“I know that the government may jail me or even shoot me dead for what I am doing to secure the rights of our people in Bastar. The spying must have been done to collect evidence against me so that I can be thrown behind bars and thus stopped from doing my work. What else can be the reason for spying on me?” says Soni Sori, the well-known social activist from Chhattisgarh.
Soni Sori figures in the list of the politicians, officers, social activists and journalists whose mobile phones may have been hacked using the Pegasus spyware. “I am a woman, yet the Government of India committed all sorts of atrocities against me. I was subjected to horrific treatment in jail. Policemen and NIA personnel come to my place to question me at regular intervals. This has been continuing for some time. What I want to know is whether it is a crime to speak up for the rights of the Adivasis? Our people are facing untold atrocities. They are being displaced. Fake encounters are common. Hills are being stripped of their wealth. In this situation, what option do we have except waging a democratic struggle? We will continue with our struggle. The government can spy on us, it can restrict our movement. But we will not abandon our struggle.”
Degree Prasad Chouhan: ‘Will continue to fight against casteist discrimination and Dalit oppression’
Chhattisgarh-based social activist and chief of the state unit of PUCL, Degree Prasad Chouhan’s name also appeared in the list of potential Pegasus targets. When asked whether he felt that his phone was compromised, Chouhan said that he had known about it since 2019, when Citizen Lab had informed him that his WhatsApp account was being tinkered with. Prior to that, his email account figured in Amnesty International’s report on hacked email accounts in India.
Did the knowledge that he was under surveillance made him fearful? Chouhan says, “There was nothing like fear. But we need to understand the conspiracy of the government. It wants to project everyone who is an advocate of an egalitarian society and who opposes casteism, exploitation and oppression, as suspicious characters. Earlier, the government had tried to frame me in the Bhima-Koregaon case. In September last year, in the middle of the Covid pandemic, I was summoned by the NIA to Mumbai and was interrogated for eight and half hours.”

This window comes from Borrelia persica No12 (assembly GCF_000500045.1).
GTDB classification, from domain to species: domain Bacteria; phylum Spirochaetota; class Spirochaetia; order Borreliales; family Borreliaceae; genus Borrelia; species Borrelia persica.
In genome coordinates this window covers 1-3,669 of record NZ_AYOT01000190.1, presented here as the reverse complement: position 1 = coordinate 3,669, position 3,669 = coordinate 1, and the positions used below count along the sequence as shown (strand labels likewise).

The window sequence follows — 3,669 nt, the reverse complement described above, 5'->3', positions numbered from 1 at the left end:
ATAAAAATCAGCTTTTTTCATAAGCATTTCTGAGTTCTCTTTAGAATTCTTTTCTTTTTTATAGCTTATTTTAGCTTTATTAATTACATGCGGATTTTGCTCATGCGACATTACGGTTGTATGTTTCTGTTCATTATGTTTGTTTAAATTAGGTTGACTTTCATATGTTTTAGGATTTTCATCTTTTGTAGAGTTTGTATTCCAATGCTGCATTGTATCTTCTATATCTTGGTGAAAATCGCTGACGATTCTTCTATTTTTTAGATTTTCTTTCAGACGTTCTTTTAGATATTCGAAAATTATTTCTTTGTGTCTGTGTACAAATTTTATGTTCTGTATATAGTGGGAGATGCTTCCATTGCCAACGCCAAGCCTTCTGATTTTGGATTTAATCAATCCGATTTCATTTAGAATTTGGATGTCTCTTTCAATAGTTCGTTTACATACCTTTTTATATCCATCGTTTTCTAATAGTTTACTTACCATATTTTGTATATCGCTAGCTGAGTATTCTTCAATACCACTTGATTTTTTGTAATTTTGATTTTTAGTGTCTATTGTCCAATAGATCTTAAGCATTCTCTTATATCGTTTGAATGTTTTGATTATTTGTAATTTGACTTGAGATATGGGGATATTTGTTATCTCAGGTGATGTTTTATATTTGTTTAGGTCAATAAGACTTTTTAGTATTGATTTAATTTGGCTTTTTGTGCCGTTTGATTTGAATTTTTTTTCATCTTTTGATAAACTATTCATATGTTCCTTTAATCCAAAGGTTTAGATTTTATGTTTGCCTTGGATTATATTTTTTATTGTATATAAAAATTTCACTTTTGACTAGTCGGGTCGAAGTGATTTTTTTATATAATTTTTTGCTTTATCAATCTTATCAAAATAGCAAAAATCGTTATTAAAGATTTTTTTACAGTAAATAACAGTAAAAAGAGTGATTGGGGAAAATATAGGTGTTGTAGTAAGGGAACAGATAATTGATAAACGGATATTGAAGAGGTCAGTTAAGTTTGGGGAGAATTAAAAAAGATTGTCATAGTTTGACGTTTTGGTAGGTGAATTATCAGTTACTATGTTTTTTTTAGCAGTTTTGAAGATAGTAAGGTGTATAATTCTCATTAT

When Chouhan, a lawyer, was asked whether he intends to approach the judiciary in this matter, he said, “There is no doubt that what the government did was violative of the right to privacy enshrined in the Indian Constitution. We all know this. The government violates my privacy every single day. Policemen are posted right below my house. The government may do what it wants to. As a social activist, I will do what I need to. But yes, I will take this issue to the people’s court.”
Ashok Bharti: ‘Let the government do what it wants to, we will continue to work for a better society’
“What privacy? We say what we have to say in public. When you work for society, there is nothing like privacy. As for surveillance or spying, the governments have been doing this earlier, too,” says Ashok Bharti, a veteran social activist associated with the All-India Ambedkar Mahasabha. His phone, too, was on the Pegasus list. He told FORWARD Press, “The government keeps people under surveillance. This is its job. Men from the Intelligence have been attending our programmes for a long time. The government has many other ways to keep an eye on the people. What difference does it make if we are put under surveillance? We know that we are doing nothing wrong. We are awakening the deprived people and we will continue doing our job without an iota of fear.”
Rupesh Kumar Singh: ‘Will challenge in Supreme Court’
Rupesh Kumar Singh, a Jharkhand-based independent journalist and his wife Ipsa Satakshi, both say that the revelation that the Pegasus spyware may have been used to penetrate their phones hasn’t affected their morale a bit. Rupesh said that he was consulting his lawyer and would move the Supreme Court against the central government on this matter. He says that the government has violated his right to privacy.
When asked whether he ever felt that his phone was being used to keep an eye on him, Rupesh said that in 2017, an Adivasi social activist was killed in a fake encounter by the police. “A big protest was mounted against this and three former chief ministers of Jharkhand – Shibu Soren, Hemant Soren and Babulal Marandi – joined the protests. My reports on the protest were published in many newspapers and magazines. At the time, whenever I talked on my phone, I could hear a ‘beep’ sound at regular intervals. That is when I felt that someone was listening to my conversations. I started using my wife’s phone but still the sound did not cease. Later, the police did try to frame me by claiming that I was a Maoist. I was put in jail for six months.”
(Translation: Amrish Herdenia; copy-editing: Anil)
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